Here, a suitable mode of operation is to generate the Candid description of the service that you built, and then compare it against this expected interface with a tool that implements the Candid subtyping relation. This would then complain if what you wrote was not compatible with the above interface. The didc check tool that comes with the Rust library can do that. If your service has to implement multiple such pre-defined interfaces, its actual interface will end up being a subtype of each of these interfaces.

Importing Candid

If you already have a Candid file, in particular if you are writing a client that wants to talk to an existing service, you can also import that Candid file into your language. This is a very common mode of operation for such interface descriptions languages (e.g. Protobuf). The details depend a lot on the host language, though:

  • In Motoko, you can import typed actor references: Just write import C "canister:foo" where foo is the name of another canister in your project, and your build tool (dfx) will pass the Candid interface of foo to the Motoko compiler, which then translates that Candid service type into a Motoko actor type for you to use.

    The mapping from Candid types to Motoko types is specified in IDL-Motoko.md as well, via the function i(…).

    The vision was always that you can import a reference to any canister on the Internet Computer this way (import C "ic:7e6iv-biaaa-aaaaf-aaada-cai"), and the build tool would fetch the interface automatically, but that has not been implemented yet, partly because of disagreement about how canisters expose their interface (see below). The Motoko compiler is ready, though, as described in its build tool interface specification.

    What is still missing in Motoko is a way to import a Candid type alone (without a concrete canister reference), to use the types somewhere (in function arguments, or to assert the type of the full canister).

  • The Rust library does not support importing Candid, as far as I know. If you write a service client in Rust, you have to know which Rust types map to the right Candid types, and manually get that right.

  • For JavaScript and TypeScript, the didc tool that comes with the Rust library can take a Candid file and produce JS resp. TS code that gives you an object representing the service with properly typed methods that you can easily interact with.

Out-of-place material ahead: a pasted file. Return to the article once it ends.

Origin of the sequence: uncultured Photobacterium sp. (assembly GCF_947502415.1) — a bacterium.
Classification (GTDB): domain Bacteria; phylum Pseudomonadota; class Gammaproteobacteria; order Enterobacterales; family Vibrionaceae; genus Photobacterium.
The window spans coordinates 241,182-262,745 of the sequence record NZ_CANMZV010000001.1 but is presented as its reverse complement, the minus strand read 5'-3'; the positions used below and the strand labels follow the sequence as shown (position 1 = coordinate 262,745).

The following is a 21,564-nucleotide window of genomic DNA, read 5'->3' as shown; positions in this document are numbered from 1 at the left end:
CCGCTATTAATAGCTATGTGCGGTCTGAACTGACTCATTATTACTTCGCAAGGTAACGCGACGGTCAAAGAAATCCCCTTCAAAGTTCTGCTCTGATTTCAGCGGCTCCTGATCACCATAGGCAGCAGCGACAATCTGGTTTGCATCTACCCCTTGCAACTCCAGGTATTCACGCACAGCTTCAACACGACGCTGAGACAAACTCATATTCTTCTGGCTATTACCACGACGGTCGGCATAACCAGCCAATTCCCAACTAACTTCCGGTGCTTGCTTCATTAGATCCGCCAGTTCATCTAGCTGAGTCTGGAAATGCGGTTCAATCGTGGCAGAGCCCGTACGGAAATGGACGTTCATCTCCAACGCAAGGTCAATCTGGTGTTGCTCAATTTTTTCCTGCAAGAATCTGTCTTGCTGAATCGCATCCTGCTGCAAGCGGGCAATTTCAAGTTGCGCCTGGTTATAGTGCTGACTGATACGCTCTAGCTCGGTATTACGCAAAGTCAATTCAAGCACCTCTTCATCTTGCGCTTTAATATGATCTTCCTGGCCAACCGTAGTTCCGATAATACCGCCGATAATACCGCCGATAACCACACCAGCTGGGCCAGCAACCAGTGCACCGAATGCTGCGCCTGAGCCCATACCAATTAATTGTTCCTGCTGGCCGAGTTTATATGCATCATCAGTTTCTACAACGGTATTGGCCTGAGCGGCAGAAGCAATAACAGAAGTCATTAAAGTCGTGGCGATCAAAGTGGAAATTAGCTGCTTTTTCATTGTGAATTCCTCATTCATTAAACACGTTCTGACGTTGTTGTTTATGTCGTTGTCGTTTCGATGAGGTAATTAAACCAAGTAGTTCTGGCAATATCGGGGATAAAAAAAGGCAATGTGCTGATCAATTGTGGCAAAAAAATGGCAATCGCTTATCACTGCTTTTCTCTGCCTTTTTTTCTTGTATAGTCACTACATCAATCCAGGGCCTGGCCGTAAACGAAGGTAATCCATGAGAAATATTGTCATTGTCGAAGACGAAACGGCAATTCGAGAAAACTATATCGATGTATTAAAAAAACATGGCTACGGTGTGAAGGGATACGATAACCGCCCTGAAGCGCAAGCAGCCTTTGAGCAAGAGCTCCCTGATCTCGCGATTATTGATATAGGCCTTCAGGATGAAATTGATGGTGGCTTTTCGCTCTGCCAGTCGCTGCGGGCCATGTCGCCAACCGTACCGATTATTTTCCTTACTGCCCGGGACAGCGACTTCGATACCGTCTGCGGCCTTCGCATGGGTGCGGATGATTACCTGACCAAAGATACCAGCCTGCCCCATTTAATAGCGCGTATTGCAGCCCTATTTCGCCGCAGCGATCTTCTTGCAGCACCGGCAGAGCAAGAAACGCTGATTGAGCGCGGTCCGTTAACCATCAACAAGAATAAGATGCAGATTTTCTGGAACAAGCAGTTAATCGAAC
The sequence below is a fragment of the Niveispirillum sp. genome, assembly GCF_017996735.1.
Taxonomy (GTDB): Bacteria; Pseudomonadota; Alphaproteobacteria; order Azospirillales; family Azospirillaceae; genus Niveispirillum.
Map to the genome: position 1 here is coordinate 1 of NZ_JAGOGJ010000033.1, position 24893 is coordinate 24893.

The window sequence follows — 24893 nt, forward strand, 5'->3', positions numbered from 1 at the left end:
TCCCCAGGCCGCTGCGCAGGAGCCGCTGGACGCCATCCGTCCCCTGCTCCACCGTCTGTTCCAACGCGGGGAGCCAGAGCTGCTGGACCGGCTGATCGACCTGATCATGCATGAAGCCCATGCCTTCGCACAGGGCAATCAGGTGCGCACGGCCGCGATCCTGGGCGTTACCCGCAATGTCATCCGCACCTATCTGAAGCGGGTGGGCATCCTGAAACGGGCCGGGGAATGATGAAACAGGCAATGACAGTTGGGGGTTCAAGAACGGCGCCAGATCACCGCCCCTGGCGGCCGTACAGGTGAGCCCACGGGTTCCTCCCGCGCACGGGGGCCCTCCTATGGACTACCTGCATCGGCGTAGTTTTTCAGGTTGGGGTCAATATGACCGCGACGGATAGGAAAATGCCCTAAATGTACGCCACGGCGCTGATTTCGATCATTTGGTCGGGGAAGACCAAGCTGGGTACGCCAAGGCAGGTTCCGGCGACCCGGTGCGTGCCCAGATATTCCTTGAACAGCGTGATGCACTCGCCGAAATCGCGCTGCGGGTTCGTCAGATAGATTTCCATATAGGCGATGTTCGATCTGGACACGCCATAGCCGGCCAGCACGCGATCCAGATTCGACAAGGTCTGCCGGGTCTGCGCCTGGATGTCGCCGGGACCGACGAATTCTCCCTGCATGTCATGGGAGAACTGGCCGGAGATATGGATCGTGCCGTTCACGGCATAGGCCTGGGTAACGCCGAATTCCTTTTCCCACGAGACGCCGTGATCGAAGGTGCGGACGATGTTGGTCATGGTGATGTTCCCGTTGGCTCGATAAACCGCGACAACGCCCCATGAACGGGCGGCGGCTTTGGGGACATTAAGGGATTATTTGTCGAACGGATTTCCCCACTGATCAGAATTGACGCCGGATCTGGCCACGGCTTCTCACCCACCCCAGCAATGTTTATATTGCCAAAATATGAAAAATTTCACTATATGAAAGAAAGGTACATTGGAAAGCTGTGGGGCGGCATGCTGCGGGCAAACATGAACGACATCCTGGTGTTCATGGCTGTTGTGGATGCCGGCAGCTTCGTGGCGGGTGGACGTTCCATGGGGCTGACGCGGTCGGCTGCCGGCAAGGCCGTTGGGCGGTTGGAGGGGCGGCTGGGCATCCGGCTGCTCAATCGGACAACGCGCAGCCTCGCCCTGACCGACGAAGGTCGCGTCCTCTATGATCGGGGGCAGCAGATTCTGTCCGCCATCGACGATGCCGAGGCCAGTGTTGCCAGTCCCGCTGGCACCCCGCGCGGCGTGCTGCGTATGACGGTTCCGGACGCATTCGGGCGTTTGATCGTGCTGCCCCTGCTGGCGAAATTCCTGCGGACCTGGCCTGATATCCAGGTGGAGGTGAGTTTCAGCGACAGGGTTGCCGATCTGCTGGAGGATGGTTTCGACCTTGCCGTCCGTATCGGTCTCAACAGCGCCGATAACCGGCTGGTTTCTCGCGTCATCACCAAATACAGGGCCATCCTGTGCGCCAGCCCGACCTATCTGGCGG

• With the Haskell Candid library you can import Candid inline or from a file, and it uses metaprogramming (Template Haskell) to generate suitable Haskell types for you, which you can encode/decode at. This is for example used in the test suite of the Internet Identity, which executes that service in a simulated Internet Computer environment.

Generic and dynamic use

Finally, it’s worth mentioning that Candid can be used generically and dynamically:

  • Since Canisters can indicate their interface, a website like ic.rocks that enumerates Canisters can read that interface, and provide a fully automatically generated UI for them. For example, you can not only see the Candid interface of the Internet Identity canister at https://ic.rocks/principal/rdmx6-jaaaa-aaaaa-aaadq-cai, but actually interact with it!

  • Similarly, during development of a service, it is very useful to be able to interact with it before you have written your actual front-end. The Candid UI tool provides that functionality, and can be used during local development or on-chain. It is also integrated into the Internet Computer playground.

  • Command line tools like dfx allow you to make calls to services, even without having their actual Candid interface description around. However, such dynamic use was never part of the original design of Candid, so it is a bit rough around the edges – the textual format is a bit unwieldy, you need to get the types right, and field name in the responses may be missing.

Do you want to know why field names are missing then? Then check out the next and final post of this series, where I discuss a number of Candid’s quirks.

Comments